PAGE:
I make Moab and Sheth [Seth] the same, not only because of the parallelism, but because the name is found among the hieroglyphics at Ipsambul as identical with Moab. See "Ancient Egypt, her Testimony to the Truth. By W. Osborne, Junior."

when the armies of Nebuchadnezzar invaded the Holy Land; and there can be no doubt that many of them were taken captive with the people of Israel by the Assyrian chieftain. "Alas!" adds the prophet, "who shall live when God doeth this!" Or rather, "Woe to the transgressors," that is, to those who shall deserve this captivity, "when God doeth this!" The sufferings of the people at the first siege of Jerusalem, as we may learn from the language of Jeremiah, were equal to those in the siege under Titus. The two last periods are alluded to in the last verse. We may be said to have sufficient evidence that the word Chittim was used to denote the lands, coasts, and islands of the Mediterranean. The prophecy relates to two places, Asshur and Eber. Ships from Chittim shall afflict both; that is, as they are both inland countries, the men who come in ships shall afflict both. The meaning, therefore, may be, The ships from Chittim shall afflict Asshur, or Assyria, Persia, and the East; as was done when Asshur, which had taken Israel captive, was afflicted by the Greeks under Alexander, and their empire destroyed. "And ships from Chittim shall afflict Eber;" which was done when the Romans invaded the Holy Land, and took and destroyed Jerusalem. Heber was the common ancestor of the Jews, and his name is used for their nation. And the last expression refers to the last of the four periods I have mentioned. All the commentators shrink from the literal sense of the expression, "He also," that is, Heber, "shall perish for ever." The meaning is, that after Jerusalem is taken by Titus, then the kingdom of Christ is altogether severed from the visible Church of the Jews. Eber, the old visible, but superseded Church of God, shall perish as the exclusive visible Church for ever; but the Star of Jacob shall shine, and the Sceptre of Israel shall rule, and the Edom and Seir of the Church and of the world shall gradually become the kingdom and family of Christ. And this is the fifth and last prophecy of Balaam, the summary of all prophecy. The visible Jewish Church has perished; the spiritual Jewish Church remains. Christ the Lord shall bruise the serpent's head. And he alone is wise who believes these things, and surrenders his affections to his Judge and Saviour, and receives the Son of God with the heart as the Prophet who alone can teach him the philosophy of history, and Providence, and religion; as the Priest who alone can atone for him, intercede for him, and bless him; as the King who alone is worthy to rule him with the sceptre from Sion. We will embrace the Son of God in homage to our King, as His faithful subjects. We will serve Him, and love Him, and rejoice in the duty of obedience to Him, our King, as our highest privilege, and glory, and honour.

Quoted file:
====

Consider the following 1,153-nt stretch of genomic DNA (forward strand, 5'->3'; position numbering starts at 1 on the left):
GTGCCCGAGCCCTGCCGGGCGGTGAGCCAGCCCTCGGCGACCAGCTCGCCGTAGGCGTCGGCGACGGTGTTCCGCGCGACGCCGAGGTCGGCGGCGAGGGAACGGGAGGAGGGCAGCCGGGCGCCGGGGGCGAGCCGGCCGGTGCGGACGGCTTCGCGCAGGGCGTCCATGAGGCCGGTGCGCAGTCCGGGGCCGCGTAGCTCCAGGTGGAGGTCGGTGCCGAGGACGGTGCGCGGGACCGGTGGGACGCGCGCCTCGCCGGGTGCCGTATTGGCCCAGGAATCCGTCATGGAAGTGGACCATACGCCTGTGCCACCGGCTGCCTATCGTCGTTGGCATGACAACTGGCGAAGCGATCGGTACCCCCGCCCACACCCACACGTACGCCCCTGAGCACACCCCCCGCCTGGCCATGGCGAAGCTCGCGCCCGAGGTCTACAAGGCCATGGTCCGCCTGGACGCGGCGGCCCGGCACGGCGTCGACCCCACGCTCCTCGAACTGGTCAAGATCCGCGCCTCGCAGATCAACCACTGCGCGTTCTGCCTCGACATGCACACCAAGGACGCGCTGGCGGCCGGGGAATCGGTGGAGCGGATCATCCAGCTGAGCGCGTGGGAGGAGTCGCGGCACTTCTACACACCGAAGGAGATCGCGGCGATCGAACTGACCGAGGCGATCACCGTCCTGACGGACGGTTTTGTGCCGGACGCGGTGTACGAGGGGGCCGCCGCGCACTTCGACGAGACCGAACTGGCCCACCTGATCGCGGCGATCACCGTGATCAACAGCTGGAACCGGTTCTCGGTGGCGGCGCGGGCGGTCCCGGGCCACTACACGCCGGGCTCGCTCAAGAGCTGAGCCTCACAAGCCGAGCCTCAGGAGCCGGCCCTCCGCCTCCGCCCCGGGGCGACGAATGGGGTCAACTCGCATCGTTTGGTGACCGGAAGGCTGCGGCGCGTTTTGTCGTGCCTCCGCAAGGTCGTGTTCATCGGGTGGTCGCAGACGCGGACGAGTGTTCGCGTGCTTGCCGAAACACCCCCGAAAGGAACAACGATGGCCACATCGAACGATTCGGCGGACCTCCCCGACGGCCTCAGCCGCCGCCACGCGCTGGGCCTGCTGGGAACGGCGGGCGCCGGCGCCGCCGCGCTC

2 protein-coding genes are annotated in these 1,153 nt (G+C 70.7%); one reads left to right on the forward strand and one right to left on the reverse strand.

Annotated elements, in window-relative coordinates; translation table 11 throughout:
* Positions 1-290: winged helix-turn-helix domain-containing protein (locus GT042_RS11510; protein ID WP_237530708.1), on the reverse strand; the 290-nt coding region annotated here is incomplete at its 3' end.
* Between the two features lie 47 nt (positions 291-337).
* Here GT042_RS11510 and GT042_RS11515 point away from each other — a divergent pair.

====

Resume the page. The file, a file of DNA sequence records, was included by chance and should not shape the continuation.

BEFORE CHRIST 1452.

. ver. 13.

NUMBERS XXIII. 27, TO THE END.

ture it will please God that
thou mayest curse me them
from thence.

27 And Balak said un-
to Balaam, a Come, I pray
thee, I will bring thee unto
another place; peradven- 28 And Balak brought

BEFORE CHRIST 1452.

BEFORE CHRIST 1452.

b ch. 21. 20.

c ver. 1.

d ch. 23. 3, 15.

meeting of

b

Balaam unto the top of me here seven bullocks and
Peor, that looketh toward seven rams.
Jeshimon.

BEFORE CHRIST 1452.

30 And Balak did as

с

29 And Balaam said Balaam had said, and ofunto Balak, Build me here fered a bullock and a ram seven altars, and prepare on every altar.

NUMBERS XXIV.

1 And when Balaam saw and his "kingdom shall be that it pleased the LORD exalted.

he

to bless Israel, he went 8 God brought him not, as at other times, forth out of Egypt; + Heb. to the to seek for enchantments, hath as it were the strength but he set his face toward of an unicorn: he shall the wilderness. Peat up the nations his enemies, and shall their bones, and them through with